Loving the Fine: Virtue and Happiness in Aristotle's Ethics

Overview

"Assuming that people want to be happy, can we show that they cannot be happy without being ethical, and that all rational people therefore should be able to see that it is in their own best interest to be ethical? Is it irrational to reject ethics? Aristotle thought so, claims Anna Lannstrom; but, she adds, he also thought that there was no way to prove it to a skeptic or an immoral person." Lannstrom probes Artistotle's view that desire is crucial to decision making and to the formation of moral habits, pinpointing the "love of the fine" as the ...
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Overview

"Assuming that people want to be happy, can we show that they cannot be happy without being ethical, and that all rational people therefore should be able to see that it is in their own best interest to be ethical? Is it irrational to reject ethics? Aristotle thought so, claims Anna Lannstrom; but, she adds, he also thought that there was no way to prove it to a skeptic or an immoral person." Lannstrom probes Artistotle's view that desire is crucial to decision making and to the formation of moral habits, pinpointing the "love of the fine" as the starting point of any argument for ethics. Those who love the fine can be persuaded that ethics is a crucial part of our happiness. However, as Lannstrom explains, the immoral person does not share this love, and therefore Aristotle denied that any argument would convince the immoral person to become good. Lannstrom maintains that Aristotle's Ethics speaks not just to ancient Greeks but to all those who already love the fine, aiming to help them improve their self-understanding and encouraging them to become better human beings. As a consequence, Aristotelian ethics remain viable today. It will be of interest to students of virtue ethics and the history of philosophy.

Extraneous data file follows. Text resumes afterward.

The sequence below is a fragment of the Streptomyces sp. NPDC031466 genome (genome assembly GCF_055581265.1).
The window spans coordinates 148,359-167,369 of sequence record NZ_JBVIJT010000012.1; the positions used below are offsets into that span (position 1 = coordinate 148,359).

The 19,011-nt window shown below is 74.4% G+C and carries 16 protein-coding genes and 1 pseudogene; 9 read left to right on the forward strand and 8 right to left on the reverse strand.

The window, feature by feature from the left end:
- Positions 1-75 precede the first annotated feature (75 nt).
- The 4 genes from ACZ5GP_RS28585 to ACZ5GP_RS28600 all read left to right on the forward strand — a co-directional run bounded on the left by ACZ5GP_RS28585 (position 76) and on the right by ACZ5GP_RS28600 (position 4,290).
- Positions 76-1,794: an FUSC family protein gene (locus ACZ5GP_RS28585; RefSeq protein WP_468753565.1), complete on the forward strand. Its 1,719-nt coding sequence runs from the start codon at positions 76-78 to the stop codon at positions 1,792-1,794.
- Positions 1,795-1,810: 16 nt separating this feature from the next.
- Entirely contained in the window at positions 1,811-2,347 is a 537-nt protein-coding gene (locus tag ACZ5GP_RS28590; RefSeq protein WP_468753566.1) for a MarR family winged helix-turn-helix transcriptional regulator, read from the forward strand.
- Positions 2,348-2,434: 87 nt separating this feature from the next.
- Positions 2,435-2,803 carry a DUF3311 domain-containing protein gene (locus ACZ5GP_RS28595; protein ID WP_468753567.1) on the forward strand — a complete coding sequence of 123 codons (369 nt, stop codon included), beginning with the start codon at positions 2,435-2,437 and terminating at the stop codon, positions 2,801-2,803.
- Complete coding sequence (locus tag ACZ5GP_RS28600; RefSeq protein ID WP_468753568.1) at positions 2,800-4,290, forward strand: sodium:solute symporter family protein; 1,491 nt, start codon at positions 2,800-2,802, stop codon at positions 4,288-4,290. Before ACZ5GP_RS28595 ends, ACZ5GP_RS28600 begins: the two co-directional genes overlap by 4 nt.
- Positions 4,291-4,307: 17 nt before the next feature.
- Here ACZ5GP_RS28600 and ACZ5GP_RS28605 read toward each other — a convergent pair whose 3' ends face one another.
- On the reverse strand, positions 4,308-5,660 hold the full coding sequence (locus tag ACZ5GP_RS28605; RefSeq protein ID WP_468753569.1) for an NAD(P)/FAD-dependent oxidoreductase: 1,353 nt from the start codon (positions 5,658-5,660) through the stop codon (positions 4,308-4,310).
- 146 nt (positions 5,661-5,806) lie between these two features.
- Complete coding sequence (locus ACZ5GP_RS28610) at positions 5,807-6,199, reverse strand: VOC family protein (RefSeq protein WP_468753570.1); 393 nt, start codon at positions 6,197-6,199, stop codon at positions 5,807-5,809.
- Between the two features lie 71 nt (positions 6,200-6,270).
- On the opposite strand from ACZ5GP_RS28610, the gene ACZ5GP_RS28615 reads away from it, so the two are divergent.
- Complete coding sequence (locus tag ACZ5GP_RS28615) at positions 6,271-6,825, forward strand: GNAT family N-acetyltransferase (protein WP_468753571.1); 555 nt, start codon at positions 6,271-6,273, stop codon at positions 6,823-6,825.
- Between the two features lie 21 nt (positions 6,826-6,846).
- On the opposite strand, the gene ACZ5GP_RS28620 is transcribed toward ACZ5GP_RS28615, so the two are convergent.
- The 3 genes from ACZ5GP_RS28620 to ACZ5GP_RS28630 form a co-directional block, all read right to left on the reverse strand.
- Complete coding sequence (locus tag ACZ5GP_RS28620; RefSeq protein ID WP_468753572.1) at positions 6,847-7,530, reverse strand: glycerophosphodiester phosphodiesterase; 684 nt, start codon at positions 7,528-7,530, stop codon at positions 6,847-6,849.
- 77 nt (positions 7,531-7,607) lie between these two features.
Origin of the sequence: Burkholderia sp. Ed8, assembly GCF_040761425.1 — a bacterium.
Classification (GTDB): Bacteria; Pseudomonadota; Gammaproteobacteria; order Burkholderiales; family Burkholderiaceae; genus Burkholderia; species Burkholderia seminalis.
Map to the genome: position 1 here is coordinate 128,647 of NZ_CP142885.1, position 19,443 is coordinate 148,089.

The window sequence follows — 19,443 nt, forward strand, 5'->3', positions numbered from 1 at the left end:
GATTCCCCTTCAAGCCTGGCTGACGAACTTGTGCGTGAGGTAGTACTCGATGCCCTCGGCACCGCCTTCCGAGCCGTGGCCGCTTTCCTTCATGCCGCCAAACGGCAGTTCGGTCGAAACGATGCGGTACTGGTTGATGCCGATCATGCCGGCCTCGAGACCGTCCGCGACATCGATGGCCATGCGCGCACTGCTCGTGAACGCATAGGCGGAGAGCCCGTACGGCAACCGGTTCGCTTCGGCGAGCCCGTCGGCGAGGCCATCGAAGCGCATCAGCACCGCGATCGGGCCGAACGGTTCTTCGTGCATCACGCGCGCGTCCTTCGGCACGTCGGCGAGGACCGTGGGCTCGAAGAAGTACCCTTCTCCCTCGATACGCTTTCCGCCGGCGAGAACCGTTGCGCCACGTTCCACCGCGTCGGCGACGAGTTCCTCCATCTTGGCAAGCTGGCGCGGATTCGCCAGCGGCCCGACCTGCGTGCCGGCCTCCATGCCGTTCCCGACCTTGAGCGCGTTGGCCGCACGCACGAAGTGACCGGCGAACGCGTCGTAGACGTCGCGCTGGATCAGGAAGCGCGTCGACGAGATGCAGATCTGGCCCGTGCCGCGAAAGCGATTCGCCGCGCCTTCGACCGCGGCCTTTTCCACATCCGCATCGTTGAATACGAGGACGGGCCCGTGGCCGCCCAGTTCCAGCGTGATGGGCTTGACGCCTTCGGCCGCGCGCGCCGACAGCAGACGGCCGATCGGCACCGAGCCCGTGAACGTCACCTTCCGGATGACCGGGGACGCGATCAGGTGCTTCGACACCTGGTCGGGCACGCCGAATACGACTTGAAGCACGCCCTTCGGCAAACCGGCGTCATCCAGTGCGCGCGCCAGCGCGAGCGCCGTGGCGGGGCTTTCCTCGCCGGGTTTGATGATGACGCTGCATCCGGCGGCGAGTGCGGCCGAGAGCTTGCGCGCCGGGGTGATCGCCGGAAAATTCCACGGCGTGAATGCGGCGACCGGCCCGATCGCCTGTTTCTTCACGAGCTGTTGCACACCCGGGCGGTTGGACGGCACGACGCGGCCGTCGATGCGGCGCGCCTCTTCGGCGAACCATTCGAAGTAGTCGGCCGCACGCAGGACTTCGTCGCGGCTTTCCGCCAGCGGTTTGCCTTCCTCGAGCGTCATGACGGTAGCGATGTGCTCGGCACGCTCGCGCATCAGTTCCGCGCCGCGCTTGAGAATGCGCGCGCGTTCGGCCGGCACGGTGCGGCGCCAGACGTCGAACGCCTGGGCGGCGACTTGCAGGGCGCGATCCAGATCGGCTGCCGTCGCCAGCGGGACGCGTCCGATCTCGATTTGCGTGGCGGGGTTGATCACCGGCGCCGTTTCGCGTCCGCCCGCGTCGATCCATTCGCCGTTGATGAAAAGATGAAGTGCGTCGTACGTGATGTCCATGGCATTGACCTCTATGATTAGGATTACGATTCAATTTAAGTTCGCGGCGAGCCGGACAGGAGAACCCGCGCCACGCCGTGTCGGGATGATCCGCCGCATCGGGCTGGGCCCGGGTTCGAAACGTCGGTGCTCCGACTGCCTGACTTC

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Editorial Reviews

From the Publisher
“Explores the Greek philosopher’s view of the relationship between ethics and happiness.”—The Chronicle of Higher Education
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Product Details

  • ISBN-13: 9780268034023
  • Publisher: University of Notre Dame Press
  • Publication date: 5/28/2006
  • Pages: 160
  • Product dimensions: 6.00 (w) x 9.00 (h) x 0.40 (d)

Meet the Author

Anna Lännström is assistant professor of philosophy at Stonehill College.
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Table of Contents

Ch. 1 Being and becoming good 9
Ch. 2 The Kantian challenge 27
Ch. 3 The unethical theoretician 49
Ch. 4 The argument of the Ethics : discerning and reaching the highest end 71
Ch. 5 Answering those who do not love the fine 97
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